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Subaru Speed Shop Owner Vanishes With Customers’ Engines and Cash: Report

The owner of SL Performance Boxer Engines allegedly skipped town and abandoned customer cars—missing their engines—on the side of the road.

Colorado Subaru owners are outraged and calling for a manhunt after the owner of a local performance shop allegedly vanished without a trace last week, taking with him a boatload of customers’ cash and car parts. Shane Leonard, of SL Performance Boxer Engines in Colorado Springs has been accused of skipping town with hundreds of thousands of dollars and dozens of engines, leaving non-running customer cars by the roadside to be towed away by authorities as people try to unspool what’s fast becoming a crowdsourced fraud investigation stretching across multiple states.

Leonard’s whereabouts are currently unknown; some owners told local news affiliate KKTV 11 that they filed a police report with Colorado Springs PD, but officials wouldn’t confirm that Leonard is under active investigation. The news in Colorado also prompted others to come forward and claim Leonard had ripped them off in a similar manner in years past in other states including Minnesota and South Dakota. Just how deep the allegations run—and whether those accounts lead to legal action elsewhere—remains to be seen.

In dozens of tragically similar accounts spread across Facebook, Reddit and other forums, victims in Colorado say the debacle began when Leonard stopped returning their calls in late February, leading to someone investigating the shop’s premises last week. There, they found the doors locked and dozens of cars parked on the street out front with tow warnings on their windows. Clients raced to recover their Subarus, only for many to find their cars wouldn’t start because their engines had been removed.

One of those affected, Austin Burton, told The Drive that he had refinanced his house to afford his “dream” build of a 2005 Subaru Impreza WRX, which had been in Leonard’s hands since September 2019. Burton recalled Leonard giving off suspicious signs on multiple occasions, but that his concerns were always assuaged, most recently in December 2021 when he last saw his car running—albeit with some incorrect parts. Last week, he visited SL Performance to retrieve his WRX, only to find it was one of the cars without an engine, never mind many of the other parts he’d paid for. In all, Burton was out close to $28,000.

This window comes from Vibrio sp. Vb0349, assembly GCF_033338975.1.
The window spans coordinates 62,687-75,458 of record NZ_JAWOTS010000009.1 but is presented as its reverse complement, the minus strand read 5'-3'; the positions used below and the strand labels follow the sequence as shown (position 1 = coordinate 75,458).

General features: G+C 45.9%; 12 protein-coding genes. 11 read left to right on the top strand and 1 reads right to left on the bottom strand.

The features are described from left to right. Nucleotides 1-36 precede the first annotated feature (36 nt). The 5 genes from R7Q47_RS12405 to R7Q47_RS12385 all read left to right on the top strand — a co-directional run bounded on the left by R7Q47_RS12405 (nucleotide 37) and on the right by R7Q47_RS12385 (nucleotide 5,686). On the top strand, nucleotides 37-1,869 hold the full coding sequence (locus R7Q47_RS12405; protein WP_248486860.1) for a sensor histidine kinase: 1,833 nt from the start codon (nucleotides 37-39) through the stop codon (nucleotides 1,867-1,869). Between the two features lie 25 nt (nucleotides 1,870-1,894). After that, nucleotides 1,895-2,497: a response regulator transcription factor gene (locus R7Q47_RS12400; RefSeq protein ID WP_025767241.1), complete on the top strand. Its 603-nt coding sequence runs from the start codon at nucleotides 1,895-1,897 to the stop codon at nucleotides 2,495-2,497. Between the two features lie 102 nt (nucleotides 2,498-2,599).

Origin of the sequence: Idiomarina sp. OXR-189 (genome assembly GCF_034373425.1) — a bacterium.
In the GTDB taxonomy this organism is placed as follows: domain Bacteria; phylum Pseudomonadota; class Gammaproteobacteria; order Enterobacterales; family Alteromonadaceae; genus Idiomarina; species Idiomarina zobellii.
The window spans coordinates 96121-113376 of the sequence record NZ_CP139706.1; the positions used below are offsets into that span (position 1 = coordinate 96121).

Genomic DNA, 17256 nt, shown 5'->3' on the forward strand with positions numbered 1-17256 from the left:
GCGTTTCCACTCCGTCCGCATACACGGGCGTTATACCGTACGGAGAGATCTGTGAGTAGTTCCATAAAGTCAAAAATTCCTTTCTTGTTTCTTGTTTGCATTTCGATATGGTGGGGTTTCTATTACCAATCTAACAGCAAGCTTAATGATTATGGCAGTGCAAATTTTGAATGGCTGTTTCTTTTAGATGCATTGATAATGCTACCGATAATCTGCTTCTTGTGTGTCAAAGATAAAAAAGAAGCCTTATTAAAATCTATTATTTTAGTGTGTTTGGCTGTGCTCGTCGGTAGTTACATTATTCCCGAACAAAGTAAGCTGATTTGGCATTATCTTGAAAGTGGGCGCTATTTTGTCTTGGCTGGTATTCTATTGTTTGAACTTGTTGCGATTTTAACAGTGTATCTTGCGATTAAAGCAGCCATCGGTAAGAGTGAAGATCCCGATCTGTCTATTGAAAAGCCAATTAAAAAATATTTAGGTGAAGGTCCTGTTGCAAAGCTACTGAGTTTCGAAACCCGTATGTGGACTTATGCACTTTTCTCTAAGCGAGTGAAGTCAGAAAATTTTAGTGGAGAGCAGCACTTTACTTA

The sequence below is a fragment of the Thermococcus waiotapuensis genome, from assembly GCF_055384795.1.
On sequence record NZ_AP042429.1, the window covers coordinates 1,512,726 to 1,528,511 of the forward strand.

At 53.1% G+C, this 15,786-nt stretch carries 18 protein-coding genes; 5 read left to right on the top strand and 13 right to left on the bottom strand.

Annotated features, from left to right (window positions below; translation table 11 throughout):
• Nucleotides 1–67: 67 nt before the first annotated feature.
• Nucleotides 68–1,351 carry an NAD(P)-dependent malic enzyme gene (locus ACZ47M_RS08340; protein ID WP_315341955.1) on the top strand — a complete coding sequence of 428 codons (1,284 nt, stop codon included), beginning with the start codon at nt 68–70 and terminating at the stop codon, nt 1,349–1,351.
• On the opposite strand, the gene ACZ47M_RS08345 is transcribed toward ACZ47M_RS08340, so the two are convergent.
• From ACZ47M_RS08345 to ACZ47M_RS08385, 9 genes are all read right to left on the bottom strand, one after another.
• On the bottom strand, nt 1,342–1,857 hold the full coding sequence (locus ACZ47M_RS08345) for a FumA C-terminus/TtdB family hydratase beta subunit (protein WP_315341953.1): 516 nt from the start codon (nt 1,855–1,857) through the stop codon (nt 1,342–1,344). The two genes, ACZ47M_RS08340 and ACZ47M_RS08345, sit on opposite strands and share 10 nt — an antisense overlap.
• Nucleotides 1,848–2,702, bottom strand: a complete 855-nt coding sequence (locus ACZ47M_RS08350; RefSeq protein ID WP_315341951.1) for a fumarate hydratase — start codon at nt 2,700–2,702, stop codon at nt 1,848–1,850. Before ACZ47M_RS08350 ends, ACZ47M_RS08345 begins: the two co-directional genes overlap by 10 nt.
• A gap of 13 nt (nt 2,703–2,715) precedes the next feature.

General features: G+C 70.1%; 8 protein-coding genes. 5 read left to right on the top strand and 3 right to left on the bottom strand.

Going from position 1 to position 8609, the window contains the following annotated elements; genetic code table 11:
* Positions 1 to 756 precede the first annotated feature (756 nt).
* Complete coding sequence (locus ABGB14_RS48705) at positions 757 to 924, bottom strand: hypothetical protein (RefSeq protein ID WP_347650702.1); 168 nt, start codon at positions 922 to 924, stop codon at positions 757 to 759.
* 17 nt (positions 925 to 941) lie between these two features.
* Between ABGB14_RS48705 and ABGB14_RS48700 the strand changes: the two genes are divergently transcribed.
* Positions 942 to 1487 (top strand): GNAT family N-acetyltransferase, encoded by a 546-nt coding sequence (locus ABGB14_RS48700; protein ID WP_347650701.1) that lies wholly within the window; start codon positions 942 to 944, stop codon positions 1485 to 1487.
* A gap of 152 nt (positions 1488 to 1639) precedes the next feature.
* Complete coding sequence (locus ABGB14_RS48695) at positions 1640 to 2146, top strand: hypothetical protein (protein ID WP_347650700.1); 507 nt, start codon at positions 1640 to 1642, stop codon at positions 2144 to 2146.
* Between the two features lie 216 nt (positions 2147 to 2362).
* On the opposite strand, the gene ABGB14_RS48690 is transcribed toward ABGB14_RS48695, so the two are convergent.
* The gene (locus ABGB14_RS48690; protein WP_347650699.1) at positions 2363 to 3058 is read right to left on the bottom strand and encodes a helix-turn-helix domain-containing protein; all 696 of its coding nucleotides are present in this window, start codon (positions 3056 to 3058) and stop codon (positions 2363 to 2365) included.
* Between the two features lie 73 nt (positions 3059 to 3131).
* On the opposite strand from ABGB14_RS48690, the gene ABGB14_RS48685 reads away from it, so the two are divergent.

1998 Subaru Impreza WRX owned by Shane Leonard at SL Performance Boxer Engines, Facebook | SL Performance Boxer Engines

“He stripped over a dozen cars of the motors and parts and left them abandoned outside the shop,” Burton added in a Reddit comment, clarifying to me that most cars previously reported missing have been recovered from a lot rented by Leonard. 

“I’m out around $16,000,” added one Justin Zalewski, to KKTV.

“I have nothing, no engine, no parts, no nothing,” said another client, Scott Nelson.

When the story made its way online, Subaru owners hopped into Facebook, Reddit, forums, and even the shop’s Google reviews to share similar experiences of Leonard’s allegedly shady business practices. Posters claim Leonard and his employees have pilfered parts, engines, and money for years now, possibly across multiple states, including Minnesota, South Dakota, and Iowa.

“There are multiple stories of him and his workers taking high end parts of of cars and selling them, or taking entire engines,” posted Reddit user Kineto_Photography. “He’s been doing this for years and was supposedly in SD before he came to the Springs. He’s now possibly in Iowa.”

“This isn’t the first time I’ve heard this. My neighbor said he tried to steal engine internals and a torque converter from him back a few years ago in MN,” added Reddit user zmanwrx. “He does this and then flees to a new state, thats his MO. [sic]”

Google reviews on Leonard’s shop corroborate this alleged history of fishy business, with the oldest reviews on SL Performance Boxer Engines accusing Leonard of cheating “a long list” of customers in Iowa. Save for a suspicious handful of positive reviews, all posted by accounts with similar name formats and positive vote counts, the reviews skew significantly negative back to the shop’s foundation. Facebook displays a similar track record, with a handful of glowing reviews contrasted by a significant volume of negative feedback, much of it predating the shop’s shutdown by years.

Leonard and his partner are said to have deleted their social media accounts after disappearing, making tracking them online impossible outside of a single private Instagram account run by Leonard himself. In the absence of any police activity, angry customers have already identified possible addresses he might use or vehicles he might be driving, issuing BOLO alerts to the wider car community in hopes of tracking him down. 

Of course, it might already be too late—many owners speculate Leonard is financing his disappearance by selling those engines and parts as he goes. 

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